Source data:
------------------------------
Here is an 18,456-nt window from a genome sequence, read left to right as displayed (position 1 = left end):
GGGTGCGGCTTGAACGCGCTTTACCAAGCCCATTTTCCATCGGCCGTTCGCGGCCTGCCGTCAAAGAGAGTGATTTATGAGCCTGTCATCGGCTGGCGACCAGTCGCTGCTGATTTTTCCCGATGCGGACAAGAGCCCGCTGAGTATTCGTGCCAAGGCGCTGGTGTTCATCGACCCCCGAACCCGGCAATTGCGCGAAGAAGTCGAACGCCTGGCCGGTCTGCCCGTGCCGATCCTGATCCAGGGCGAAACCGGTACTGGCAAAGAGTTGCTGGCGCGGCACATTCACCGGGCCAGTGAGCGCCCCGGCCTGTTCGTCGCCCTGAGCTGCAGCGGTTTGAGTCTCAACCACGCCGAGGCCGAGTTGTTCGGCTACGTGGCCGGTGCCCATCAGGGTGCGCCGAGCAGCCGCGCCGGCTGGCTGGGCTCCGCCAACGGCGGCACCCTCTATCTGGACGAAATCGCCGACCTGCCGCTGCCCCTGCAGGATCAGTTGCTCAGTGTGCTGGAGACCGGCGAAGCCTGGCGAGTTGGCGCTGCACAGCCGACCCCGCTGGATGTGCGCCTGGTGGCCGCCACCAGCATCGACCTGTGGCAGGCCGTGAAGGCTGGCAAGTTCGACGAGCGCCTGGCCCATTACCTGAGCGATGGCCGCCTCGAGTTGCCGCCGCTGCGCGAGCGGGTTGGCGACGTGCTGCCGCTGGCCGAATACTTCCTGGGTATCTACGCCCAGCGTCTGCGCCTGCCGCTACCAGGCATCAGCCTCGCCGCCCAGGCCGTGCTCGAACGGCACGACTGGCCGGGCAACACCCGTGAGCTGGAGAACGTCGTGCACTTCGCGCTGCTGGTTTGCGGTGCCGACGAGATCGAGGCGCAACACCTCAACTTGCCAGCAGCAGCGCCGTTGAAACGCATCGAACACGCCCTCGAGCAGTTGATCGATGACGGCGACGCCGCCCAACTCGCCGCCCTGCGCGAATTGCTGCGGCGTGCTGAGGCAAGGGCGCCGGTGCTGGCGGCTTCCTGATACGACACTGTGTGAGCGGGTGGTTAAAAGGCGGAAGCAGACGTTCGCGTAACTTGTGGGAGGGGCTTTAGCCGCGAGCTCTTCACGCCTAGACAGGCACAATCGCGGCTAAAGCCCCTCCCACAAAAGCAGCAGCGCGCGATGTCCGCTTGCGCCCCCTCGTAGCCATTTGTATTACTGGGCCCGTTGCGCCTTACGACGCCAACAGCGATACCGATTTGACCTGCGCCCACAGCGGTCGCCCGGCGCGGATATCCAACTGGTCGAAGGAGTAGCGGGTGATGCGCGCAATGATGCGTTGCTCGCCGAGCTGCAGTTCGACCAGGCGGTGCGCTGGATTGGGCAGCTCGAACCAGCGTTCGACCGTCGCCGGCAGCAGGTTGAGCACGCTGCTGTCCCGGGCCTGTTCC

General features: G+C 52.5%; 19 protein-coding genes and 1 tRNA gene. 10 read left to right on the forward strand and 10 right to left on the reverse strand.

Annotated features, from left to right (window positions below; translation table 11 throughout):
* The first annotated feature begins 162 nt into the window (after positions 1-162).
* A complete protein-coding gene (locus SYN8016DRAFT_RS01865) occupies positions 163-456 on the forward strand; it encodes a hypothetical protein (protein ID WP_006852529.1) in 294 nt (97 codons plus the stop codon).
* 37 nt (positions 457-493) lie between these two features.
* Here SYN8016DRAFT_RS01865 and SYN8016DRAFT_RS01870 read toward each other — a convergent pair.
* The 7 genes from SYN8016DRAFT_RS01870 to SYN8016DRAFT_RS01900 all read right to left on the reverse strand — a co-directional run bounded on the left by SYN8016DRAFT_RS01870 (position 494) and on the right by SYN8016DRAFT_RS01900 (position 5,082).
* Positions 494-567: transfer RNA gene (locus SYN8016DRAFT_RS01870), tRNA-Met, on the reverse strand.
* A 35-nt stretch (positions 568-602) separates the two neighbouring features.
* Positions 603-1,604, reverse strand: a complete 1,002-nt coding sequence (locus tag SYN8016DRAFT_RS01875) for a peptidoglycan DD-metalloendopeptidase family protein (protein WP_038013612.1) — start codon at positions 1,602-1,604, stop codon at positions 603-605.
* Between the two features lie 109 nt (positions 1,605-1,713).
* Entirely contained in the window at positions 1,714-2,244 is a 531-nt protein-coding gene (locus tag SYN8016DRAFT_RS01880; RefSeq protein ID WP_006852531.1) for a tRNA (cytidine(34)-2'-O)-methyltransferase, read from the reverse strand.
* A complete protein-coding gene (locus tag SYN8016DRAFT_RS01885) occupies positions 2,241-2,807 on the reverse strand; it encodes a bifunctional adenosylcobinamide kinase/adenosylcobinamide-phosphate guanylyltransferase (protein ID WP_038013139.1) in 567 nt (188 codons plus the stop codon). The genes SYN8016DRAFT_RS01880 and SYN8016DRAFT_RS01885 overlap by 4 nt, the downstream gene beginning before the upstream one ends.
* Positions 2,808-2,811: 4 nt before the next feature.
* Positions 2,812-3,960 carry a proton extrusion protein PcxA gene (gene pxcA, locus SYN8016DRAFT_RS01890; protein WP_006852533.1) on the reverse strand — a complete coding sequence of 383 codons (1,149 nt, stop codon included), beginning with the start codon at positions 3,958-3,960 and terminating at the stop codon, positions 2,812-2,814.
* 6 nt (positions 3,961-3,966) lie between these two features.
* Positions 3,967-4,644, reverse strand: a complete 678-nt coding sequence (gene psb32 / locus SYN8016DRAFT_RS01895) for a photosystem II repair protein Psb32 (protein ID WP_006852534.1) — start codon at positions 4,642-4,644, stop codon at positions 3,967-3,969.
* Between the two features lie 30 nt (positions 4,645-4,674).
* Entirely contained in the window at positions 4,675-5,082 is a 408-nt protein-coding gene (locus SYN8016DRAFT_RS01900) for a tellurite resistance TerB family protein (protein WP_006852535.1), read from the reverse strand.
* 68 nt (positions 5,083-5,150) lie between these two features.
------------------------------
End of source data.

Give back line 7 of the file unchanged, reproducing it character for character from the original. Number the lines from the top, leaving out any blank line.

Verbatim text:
* 37 nt (positions 457-493) lie between these two features.